Around the web – Highlights Week 40

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Around the web – Highlights Week 40

A list of the articles I read this week (40) and the highlights I made for them. (Last week)

VP9 encoding/decoding performance vs. HEVC/H.264

  • For example, the red point at 1960kbps has an SSIM score of 18.16. The blue line has two points at 17.52 (1950) and 18.63 (3900kbps). Interpolation gives an estimated point for SSIM=18.16 around 2920kbps, which is 49% larger. So, to accomplish the same SSIM score (quality), x264 needs 49% more bitrate than libvpx. Ergo, libvpx is 49% better than x264 at this bitrate, this is called the bitrate improvement (%). x265 gets approximately the same improvement over x264 as libvpx at this bitrate
  • Conclusion
    • Next-gen codecs provide 50% bitrate improvements over x264, but are 10-20x as slow at the top settings required to accomplish such results.
    • Normalized for CPU usage, libvpx already has some selling points when compared to x264; x265 is still too slow to be useful in most practical scenarios except in very high-end scenarios.
    • ffvp9 is an incredibly awesome decoder that outperforms all other decoders.


This Video Shares the Best Life Lessons From People of All Ages

Canadian Broadcasting Corporation’s YouTube channel, has people aged 6 to 93 sharing their best pieces of advice for life. The video starts with the youngsters, and some of the advice is meant to be a joke, but as the video goes on the wisdom gets a little more practical. For example, take a chance and ask that person to dance, you don’t need to eat all you can at a buffet just because it’s an “all you can eat” buffet, and always back up your hard drive. Other great lessons include always being kind to your family, getting laid off can be a blessing in disguise, being a starving artist only works if you actually make art, and to spend all your money or your kids will do it for you. Last, but not least, you shouldn’t always listen to other people’s advice. Other people’s advice isn’t always right for you, and none of us really know what we’re doing anyway.


The Surprising Downsides of Being an Overachiever

  • But there’s a fine line between doing your best work and being a chronic overachiever, which can set you up for failure. Here’s why you might want to rethink that “I can do it all” attitude.
  • Occasionally, giving your work that extra something is the right thing to do, but making a habit of it turns your overachievement into your new work baseline.
  • Worst of all, it can actually keep you from achieving things; and that defeats the purpose of overachieving in the first place.
  • You’ll Strive for Perfection Instead of Productivity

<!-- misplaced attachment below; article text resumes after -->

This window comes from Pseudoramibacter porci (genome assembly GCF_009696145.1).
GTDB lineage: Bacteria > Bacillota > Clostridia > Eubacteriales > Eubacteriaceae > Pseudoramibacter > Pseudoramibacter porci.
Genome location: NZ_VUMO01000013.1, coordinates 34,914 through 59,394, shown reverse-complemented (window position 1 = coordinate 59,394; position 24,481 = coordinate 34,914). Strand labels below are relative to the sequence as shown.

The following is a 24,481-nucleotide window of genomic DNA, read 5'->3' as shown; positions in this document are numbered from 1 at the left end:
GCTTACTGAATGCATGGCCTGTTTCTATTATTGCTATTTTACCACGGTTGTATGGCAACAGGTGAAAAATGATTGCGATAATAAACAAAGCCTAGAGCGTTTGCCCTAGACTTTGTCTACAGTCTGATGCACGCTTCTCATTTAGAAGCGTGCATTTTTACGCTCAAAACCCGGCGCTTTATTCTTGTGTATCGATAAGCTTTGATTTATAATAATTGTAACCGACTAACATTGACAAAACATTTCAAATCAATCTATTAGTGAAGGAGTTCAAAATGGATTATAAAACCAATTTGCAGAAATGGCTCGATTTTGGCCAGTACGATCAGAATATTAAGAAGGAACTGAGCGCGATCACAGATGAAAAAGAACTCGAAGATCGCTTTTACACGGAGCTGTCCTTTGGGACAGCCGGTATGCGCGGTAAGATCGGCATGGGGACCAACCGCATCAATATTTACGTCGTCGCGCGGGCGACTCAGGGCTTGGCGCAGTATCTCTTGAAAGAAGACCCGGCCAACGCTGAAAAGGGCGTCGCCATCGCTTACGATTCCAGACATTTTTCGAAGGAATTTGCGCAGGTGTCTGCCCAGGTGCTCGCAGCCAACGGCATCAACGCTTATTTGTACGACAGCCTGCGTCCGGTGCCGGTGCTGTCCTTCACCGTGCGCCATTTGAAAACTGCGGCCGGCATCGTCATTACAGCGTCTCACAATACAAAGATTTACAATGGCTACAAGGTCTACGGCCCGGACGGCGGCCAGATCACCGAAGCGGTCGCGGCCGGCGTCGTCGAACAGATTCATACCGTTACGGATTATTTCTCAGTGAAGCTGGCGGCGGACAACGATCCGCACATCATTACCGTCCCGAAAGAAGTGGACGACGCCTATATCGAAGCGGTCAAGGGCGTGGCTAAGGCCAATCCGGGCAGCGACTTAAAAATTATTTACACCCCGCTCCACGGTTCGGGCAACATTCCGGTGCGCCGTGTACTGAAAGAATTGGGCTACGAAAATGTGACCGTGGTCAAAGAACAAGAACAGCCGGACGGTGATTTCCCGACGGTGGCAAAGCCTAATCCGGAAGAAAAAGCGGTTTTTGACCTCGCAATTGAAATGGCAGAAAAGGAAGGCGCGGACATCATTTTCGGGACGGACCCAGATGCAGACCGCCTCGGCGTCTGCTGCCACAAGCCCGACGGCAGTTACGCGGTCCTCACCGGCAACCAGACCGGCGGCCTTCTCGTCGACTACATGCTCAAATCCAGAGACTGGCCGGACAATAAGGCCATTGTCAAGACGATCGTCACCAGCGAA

• Overachievers have a hard time prioritizing because everything is equally important. Choosing one project to focus on at the expense of another can cause tremendous turmoil. After all, there’s no excuse for being lax about any task, no matter how far down on the priority list. This dilemma frequently causes overachievers to get stuck; it’s can be just too difficult to make those painful choices about what not to do perfectly. This type of wheel spinning is a drain on personal productivity.
  • You Can Become a People-Pleasing Pushover
    • If you teach your boss and coworkers that you’re always willing to do the work that “someone’s gotta’ do,” you’ll always be the one it gets dropped on. Over time, you might turn into a pushover that doesn’t want to let anyone down, so you do all the grunt work; convincing yourself that you’re your boss’s “go-to” guy, when you’ve really just put a sign on your back that says “worker bee.” Literally ask yourself, “Is this something I’m expected to do, and how will it benefit me if I do it?”
  • You Could Miss Out on Promotions
    • The sad reality is, the hardest workers don’t always get promoted. To get promoted, you need to show that you’re valuable
      The less your boss worries about you, the more he or she values you.
    • The more value you deliver the firm beyond your assigned work, the more likely you’ll get to the next level.
    • It means that you should be coming up with new ideas and projects, then executing them without direction. That grunt work can probably be done by anybody, so you doing it just makes you an “anybody,” and “andybodies” don’t get promotions. Instead, focus on creating value for your place of work, not just fulfilling on it.
    • there’s a big difference between high-performers—the people that get promoted—and the bad kind of overachievers:
      • High-Performers are Strategists:
        • They know when to wait, when to attack, how to sacrifice, and when to change direction. They can position the company to achieve victory in multiple ways and move on non-linear paths.